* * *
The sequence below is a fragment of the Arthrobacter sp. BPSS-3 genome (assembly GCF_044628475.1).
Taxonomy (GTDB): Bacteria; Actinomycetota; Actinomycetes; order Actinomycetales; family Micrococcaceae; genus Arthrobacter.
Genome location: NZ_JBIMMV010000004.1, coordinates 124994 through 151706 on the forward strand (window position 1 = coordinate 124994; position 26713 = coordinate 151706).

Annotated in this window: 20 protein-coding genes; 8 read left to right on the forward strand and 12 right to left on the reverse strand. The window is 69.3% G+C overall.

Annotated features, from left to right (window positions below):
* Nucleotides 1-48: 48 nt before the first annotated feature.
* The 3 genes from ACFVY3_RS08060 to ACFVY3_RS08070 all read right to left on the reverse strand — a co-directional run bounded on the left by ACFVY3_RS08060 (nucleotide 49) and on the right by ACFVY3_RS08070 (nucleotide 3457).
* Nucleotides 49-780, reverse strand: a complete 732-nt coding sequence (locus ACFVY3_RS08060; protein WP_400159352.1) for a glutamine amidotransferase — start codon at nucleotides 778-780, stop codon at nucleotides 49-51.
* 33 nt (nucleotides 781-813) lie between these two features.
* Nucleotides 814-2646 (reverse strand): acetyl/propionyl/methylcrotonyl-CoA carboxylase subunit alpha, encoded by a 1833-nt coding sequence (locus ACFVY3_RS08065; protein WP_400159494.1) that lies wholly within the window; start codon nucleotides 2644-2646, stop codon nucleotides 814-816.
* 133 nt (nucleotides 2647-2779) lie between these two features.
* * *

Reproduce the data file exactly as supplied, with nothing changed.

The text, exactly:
The sequence below is a fragment of the Arthrobacter sp. BPSS-3 genome (assembly GCF_044628475.1).
Taxonomy (GTDB): Bacteria; Actinomycetota; Actinomycetes; order Actinomycetales; family Micrococcaceae; genus Arthrobacter.
Genome location: NZ_JBIMMV010000004.1, coordinates 124994 through 151706 on the forward strand (window position 1 = coordinate 124994; position 26713 = coordinate 151706).

Annotated in this window: 20 protein-coding genes; 8 read left to right on the forward strand and 12 right to left on the reverse strand. The window is 69.3% G+C overall.

Annotated features, from left to right (window positions below):
* Nucleotides 1-48: 48 nt before the first annotated feature.
* The 3 genes from ACFVY3_RS08060 to ACFVY3_RS08070 all read right to left on the reverse strand — a co-directional run bounded on the left by ACFVY3_RS08060 (nucleotide 49) and on the right by ACFVY3_RS08070 (nucleotide 3457).
* Nucleotides 49-780, reverse strand: a complete 732-nt coding sequence (locus ACFVY3_RS08060; protein WP_400159352.1) for a glutamine amidotransferase — start codon at nucleotides 778-780, stop codon at nucleotides 49-51.
* 33 nt (nucleotides 781-813) lie between these two features.
* Nucleotides 814-2646 (reverse strand): acetyl/propionyl/methylcrotonyl-CoA carboxylase subunit alpha, encoded by a 1833-nt coding sequence (locus ACFVY3_RS08065; protein WP_400159494.1) that lies wholly within the window; start codon nucleotides 2644-2646, stop codon nucleotides 814-816.
* 133 nt (nucleotides 2647-2779) lie between these two features.